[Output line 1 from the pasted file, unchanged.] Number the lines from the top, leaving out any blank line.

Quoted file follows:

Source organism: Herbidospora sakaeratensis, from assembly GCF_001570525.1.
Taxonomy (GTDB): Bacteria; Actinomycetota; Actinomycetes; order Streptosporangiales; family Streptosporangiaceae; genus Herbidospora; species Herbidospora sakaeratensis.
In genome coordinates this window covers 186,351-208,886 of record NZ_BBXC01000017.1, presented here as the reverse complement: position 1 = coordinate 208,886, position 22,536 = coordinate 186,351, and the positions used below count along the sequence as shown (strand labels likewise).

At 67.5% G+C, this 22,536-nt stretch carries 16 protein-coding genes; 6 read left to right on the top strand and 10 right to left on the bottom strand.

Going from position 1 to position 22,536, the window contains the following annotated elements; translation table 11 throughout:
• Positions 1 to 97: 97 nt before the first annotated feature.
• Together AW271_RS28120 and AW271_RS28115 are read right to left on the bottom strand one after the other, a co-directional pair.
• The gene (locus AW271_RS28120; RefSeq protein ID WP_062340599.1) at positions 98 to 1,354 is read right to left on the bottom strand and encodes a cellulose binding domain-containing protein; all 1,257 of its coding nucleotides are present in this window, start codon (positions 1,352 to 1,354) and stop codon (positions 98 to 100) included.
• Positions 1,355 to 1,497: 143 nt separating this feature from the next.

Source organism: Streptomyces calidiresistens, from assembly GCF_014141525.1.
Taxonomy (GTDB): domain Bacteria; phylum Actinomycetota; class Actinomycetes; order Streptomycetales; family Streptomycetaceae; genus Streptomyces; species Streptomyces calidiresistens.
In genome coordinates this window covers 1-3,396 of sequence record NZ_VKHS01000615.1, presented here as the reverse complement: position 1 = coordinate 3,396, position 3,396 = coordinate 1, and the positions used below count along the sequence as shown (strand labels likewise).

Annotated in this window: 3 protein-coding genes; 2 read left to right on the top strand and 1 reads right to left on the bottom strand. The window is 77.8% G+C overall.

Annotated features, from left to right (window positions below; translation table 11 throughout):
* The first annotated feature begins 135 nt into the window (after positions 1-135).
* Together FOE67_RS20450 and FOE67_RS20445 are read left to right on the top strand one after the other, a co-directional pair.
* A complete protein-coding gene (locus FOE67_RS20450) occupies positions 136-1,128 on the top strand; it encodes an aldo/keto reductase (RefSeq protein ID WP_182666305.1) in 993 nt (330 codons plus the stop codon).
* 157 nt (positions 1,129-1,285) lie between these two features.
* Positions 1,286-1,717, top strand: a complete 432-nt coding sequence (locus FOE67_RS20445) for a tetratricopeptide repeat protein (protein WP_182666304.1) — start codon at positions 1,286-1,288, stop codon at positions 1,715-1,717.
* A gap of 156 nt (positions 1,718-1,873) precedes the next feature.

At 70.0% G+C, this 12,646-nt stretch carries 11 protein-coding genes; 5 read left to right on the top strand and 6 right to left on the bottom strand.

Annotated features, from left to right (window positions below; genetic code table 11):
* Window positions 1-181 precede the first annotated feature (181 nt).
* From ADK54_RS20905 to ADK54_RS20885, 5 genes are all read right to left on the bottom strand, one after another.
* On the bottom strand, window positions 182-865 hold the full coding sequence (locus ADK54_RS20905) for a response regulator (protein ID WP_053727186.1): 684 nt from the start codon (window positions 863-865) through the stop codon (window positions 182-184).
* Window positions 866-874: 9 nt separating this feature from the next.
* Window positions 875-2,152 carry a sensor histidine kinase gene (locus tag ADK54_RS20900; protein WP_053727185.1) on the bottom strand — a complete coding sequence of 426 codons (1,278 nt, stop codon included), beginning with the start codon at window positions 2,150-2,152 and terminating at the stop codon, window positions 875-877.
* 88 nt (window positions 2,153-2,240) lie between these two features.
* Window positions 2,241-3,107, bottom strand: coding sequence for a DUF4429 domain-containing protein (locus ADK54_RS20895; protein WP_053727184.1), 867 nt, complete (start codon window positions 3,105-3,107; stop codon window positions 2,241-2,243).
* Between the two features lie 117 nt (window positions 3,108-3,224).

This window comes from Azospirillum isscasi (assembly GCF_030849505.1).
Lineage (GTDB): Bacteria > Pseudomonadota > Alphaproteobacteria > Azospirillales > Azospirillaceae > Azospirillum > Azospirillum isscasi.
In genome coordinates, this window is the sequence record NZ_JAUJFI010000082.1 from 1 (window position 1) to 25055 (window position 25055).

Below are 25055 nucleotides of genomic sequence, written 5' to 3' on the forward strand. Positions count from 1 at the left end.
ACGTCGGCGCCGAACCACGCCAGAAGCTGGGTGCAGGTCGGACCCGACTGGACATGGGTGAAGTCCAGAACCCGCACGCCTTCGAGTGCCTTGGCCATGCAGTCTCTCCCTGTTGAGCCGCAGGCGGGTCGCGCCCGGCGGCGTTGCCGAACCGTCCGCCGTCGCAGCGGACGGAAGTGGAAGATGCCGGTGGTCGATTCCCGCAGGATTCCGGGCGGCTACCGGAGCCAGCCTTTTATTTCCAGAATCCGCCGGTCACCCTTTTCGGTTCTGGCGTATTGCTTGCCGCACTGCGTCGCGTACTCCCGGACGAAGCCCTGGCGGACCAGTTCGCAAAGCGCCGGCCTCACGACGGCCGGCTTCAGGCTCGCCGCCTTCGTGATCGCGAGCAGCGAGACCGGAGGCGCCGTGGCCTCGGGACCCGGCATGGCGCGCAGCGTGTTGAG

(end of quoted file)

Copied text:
Source organism: Herbidospora sakaeratensis, from assembly GCF_001570525.1.